Monetary policy

Published September 15, 2023

DEFYING market expectations of a 100-300 bps hike in the interest rates, the State Bank has again left its key policy rate unchanged at 22pc.

In support of its decision, the bank cites a declining trend in inflation from its peak of 38pc in May to 27.4pc last month, despite the recent surge in global oil prices that are being passed on to consumers.

Therefore, it maintains that the “real interest rates continue to remain in positive territory on a forward-looking basis”.

The bank is also hopeful that “expected ease in supply constraints owing to improved agriculture output” and the pick-up in high-frequency indicators like the sale of petroleum products, cement and fertilisers, as well as recent administrative actions against speculative activity in the forex and commodity markets will support the outlook.

The SBP dispels concerns over the recent resurgence of the current account deficit of over $800m in July, after posting a surplus for the previous four months, saying it is largely in line with the earlier full-year projection that took into account import growth.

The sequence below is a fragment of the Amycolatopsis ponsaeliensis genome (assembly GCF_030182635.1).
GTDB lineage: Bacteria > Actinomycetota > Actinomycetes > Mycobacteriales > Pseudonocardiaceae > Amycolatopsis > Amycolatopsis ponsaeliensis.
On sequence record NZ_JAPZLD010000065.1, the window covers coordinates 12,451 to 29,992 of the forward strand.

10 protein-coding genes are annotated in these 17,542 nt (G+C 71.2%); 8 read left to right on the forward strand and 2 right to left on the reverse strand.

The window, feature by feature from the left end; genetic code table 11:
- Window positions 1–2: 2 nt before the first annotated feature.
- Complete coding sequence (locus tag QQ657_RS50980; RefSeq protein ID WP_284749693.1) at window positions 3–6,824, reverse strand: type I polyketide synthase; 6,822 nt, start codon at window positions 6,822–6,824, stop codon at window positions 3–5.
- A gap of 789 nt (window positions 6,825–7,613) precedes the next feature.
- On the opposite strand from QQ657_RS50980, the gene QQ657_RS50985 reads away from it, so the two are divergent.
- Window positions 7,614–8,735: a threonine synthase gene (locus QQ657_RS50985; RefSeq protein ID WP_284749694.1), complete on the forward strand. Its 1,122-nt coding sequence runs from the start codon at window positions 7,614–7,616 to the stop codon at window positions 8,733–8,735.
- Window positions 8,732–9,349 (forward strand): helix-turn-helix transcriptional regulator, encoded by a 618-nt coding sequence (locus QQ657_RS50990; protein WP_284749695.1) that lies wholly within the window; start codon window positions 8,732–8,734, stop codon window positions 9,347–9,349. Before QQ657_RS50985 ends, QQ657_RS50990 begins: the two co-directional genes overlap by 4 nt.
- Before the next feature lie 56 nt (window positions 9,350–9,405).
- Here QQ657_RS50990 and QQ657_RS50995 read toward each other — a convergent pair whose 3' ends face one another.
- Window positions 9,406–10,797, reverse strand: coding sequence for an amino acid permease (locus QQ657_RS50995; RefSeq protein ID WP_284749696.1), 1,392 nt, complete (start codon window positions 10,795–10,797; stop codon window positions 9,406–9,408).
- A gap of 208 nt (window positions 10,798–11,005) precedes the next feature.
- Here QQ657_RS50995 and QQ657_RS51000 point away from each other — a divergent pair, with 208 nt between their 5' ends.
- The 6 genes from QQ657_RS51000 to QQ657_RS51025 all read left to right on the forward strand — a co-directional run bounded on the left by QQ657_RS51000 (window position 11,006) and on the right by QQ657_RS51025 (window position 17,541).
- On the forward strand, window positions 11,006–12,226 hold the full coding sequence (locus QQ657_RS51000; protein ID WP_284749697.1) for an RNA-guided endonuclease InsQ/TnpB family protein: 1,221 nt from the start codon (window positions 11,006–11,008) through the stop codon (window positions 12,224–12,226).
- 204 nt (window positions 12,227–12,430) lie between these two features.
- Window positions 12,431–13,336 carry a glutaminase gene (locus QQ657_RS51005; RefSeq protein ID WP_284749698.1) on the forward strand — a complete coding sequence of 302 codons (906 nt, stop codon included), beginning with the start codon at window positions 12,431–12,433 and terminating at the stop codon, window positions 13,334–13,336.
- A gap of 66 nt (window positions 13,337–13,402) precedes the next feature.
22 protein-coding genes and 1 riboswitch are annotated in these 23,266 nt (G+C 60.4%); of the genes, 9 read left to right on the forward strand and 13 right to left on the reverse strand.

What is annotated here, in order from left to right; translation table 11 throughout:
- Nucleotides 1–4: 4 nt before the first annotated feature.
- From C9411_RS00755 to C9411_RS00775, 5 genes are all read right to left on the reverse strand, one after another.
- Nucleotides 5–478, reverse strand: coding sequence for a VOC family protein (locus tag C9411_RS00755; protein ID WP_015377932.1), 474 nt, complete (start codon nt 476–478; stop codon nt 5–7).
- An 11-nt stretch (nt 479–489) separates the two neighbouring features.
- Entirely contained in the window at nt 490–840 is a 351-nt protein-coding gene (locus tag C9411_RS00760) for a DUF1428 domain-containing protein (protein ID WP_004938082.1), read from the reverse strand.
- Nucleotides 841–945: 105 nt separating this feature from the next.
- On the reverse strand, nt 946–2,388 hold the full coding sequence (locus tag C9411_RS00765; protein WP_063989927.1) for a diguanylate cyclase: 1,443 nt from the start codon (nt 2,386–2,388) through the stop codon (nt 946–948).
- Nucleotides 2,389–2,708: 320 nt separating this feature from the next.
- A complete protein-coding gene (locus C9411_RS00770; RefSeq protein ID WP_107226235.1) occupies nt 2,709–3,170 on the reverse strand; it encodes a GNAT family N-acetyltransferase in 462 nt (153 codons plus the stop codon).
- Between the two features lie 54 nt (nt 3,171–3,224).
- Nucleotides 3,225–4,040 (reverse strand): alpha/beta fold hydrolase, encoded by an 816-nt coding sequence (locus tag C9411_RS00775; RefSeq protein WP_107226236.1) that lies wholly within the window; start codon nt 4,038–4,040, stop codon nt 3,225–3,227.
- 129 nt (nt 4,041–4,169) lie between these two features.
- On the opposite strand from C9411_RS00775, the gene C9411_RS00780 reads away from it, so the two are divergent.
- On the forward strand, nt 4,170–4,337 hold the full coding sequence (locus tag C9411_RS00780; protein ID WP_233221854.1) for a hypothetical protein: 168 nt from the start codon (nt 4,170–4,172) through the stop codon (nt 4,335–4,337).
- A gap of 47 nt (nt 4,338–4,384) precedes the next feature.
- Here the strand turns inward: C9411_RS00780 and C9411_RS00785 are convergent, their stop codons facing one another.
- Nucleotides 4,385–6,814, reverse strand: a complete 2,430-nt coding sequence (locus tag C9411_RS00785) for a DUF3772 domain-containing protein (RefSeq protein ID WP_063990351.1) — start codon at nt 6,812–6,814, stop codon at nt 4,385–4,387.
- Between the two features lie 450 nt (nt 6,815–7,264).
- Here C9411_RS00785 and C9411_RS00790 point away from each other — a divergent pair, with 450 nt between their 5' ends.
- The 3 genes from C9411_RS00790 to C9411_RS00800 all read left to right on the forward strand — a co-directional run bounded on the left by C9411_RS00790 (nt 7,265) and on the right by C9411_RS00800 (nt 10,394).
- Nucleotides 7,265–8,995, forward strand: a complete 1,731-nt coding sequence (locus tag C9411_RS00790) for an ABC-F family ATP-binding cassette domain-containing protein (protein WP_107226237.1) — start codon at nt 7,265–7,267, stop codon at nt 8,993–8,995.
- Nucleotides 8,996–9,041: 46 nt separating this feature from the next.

It underscores continued monitoring of the risks to the inflation outlook, and taking appropriate actions to achieve the objective of price stability if required.

At the same time, it urges the government to maintain a prudent fiscal stance to keep aggregate demand in check, “to bring inflation down on a sustainable basis and to attain the medium-term target of 5-7pc by end of fiscal 2025”.

Why is the rate to remain unchanged after it was increased in June to meet a key goal for securing IMF funds?

Any other central bank would have raised the interest rates in view of the consistently elevated inflation, continuous exchange rate depreciation, and falling forex reserves over huge debt payments and weakening capital inflows. But the bank’s reluctance is understandable.

Previous hikes in rates to a multi-decade high of 22pc haven’t helped increase savings, or check consumer spending and inflation. The price rise is faster than rate hikes; the national savings rate is falling; and the government continues to accumulate debt to meet its inelastic expenditure.

Monetary policy as an instrument to check the price hike has lost its effectiveness in the current economic structure and existing political uncertainty.

For the last several years, headline prices in Pakistan are being influenced primarily by cost-pushed administered adjustments of domestic fuel and power prices, with the demand pull coming from the government that remains the largest bank borrower.

Expecting a tighter monetary policy to tame soaring prices is useless without a drastic change in the reckless fiscal behaviour of the government.

Only fiscally responsible behaviour by the rulers can make it easier for the SBP to effectively apply monetary policy tools and check other inflation-producing factors for price stability.

Published in Dawn, September 15th, 2023

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